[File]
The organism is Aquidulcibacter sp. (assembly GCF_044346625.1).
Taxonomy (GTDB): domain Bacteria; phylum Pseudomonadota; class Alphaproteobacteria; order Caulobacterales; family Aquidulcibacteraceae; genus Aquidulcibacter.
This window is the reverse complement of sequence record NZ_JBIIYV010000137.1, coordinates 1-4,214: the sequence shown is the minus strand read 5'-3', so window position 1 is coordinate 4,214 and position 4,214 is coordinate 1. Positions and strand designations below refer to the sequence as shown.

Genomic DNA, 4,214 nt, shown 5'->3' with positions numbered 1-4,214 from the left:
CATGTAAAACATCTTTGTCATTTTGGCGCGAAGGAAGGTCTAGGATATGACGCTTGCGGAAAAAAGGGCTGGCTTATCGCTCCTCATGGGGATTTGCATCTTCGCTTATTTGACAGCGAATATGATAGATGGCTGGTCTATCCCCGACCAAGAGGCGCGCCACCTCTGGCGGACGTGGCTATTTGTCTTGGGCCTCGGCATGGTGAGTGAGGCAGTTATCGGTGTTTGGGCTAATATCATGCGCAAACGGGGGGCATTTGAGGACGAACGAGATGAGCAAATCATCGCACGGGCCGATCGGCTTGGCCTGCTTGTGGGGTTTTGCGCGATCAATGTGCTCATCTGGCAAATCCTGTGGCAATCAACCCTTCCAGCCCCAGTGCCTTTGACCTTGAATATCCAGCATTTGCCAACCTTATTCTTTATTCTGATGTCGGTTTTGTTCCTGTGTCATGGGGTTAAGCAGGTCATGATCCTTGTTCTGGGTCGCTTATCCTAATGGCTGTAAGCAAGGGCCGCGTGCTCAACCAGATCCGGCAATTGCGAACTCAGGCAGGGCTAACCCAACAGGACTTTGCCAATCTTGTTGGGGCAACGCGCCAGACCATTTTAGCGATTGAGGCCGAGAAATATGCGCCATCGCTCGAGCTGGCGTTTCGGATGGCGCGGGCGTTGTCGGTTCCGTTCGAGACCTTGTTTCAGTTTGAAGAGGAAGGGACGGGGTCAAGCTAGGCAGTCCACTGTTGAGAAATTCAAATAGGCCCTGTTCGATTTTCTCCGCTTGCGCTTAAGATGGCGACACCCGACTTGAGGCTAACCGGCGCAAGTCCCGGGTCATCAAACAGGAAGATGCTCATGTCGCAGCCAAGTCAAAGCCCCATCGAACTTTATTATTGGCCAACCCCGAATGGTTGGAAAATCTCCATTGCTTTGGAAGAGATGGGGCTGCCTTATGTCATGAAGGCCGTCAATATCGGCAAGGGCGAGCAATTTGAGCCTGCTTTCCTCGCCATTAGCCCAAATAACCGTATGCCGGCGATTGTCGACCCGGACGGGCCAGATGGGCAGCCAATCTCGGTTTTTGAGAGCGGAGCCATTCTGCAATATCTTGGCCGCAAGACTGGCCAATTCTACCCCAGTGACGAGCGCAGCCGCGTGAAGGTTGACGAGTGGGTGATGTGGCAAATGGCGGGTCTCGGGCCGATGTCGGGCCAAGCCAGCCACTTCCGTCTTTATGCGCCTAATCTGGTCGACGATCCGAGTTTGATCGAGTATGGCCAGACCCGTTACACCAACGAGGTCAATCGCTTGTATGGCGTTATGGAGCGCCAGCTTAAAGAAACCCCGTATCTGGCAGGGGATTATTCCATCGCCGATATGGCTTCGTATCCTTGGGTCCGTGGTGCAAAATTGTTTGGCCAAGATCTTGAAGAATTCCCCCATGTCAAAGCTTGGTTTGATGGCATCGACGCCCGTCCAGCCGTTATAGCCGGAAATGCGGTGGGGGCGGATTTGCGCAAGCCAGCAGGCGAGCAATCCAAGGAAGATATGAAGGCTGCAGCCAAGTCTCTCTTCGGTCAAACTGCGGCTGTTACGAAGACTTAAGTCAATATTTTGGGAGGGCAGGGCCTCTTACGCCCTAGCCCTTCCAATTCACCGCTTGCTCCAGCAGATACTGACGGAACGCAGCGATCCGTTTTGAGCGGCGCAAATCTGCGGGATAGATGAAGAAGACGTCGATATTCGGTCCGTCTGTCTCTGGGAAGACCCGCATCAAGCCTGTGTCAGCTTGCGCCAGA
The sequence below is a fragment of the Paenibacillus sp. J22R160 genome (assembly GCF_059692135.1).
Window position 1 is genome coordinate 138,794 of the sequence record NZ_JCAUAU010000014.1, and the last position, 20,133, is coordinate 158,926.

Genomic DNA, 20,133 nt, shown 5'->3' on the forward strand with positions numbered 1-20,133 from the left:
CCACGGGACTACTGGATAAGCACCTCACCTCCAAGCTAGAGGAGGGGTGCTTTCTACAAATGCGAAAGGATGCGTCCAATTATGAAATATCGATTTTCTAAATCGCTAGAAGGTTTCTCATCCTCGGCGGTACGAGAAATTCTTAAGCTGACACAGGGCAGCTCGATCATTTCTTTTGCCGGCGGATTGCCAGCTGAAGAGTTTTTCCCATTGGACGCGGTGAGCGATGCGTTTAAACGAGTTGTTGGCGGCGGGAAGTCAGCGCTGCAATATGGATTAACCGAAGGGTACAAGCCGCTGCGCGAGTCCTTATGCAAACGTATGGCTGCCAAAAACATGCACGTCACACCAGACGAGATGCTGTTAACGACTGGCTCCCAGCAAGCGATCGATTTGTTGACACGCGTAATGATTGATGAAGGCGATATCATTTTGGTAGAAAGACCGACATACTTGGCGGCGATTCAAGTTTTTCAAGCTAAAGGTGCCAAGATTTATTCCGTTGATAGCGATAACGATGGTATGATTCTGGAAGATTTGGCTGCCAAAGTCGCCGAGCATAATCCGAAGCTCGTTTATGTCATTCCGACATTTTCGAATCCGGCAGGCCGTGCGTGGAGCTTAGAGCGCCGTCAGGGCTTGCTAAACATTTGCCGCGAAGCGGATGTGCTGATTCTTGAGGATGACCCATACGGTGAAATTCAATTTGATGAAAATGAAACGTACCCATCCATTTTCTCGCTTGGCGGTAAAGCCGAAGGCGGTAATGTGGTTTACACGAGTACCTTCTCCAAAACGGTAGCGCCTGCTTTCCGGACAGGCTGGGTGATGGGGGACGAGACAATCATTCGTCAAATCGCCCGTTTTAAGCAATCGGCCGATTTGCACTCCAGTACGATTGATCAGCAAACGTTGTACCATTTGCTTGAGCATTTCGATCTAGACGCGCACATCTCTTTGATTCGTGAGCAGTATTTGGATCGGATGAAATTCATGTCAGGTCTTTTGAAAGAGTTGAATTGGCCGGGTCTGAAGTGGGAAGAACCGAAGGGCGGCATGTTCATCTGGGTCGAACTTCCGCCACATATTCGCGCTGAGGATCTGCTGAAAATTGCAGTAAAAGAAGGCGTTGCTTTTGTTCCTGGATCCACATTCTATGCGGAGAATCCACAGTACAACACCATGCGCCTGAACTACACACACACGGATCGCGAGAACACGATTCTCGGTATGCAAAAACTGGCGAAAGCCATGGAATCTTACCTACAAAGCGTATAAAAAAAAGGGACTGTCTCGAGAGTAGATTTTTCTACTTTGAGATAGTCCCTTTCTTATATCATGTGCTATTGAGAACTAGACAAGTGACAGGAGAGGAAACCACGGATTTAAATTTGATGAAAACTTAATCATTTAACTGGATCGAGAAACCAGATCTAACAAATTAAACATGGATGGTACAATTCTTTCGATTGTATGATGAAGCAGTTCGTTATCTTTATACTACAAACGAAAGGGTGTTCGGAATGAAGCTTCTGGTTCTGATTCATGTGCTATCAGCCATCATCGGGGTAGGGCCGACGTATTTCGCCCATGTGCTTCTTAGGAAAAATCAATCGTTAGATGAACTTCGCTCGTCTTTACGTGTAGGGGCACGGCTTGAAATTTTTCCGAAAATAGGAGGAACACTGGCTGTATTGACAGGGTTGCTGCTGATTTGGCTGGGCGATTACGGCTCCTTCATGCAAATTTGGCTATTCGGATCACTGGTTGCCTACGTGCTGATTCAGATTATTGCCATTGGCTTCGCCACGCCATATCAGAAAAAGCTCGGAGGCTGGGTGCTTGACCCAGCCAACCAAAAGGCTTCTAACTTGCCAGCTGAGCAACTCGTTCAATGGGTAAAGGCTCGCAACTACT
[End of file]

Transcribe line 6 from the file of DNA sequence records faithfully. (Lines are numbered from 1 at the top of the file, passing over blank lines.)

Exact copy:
The sequence below is a fragment of the Paenibacillus sp. J22R160 genome (assembly GCF_059692135.1).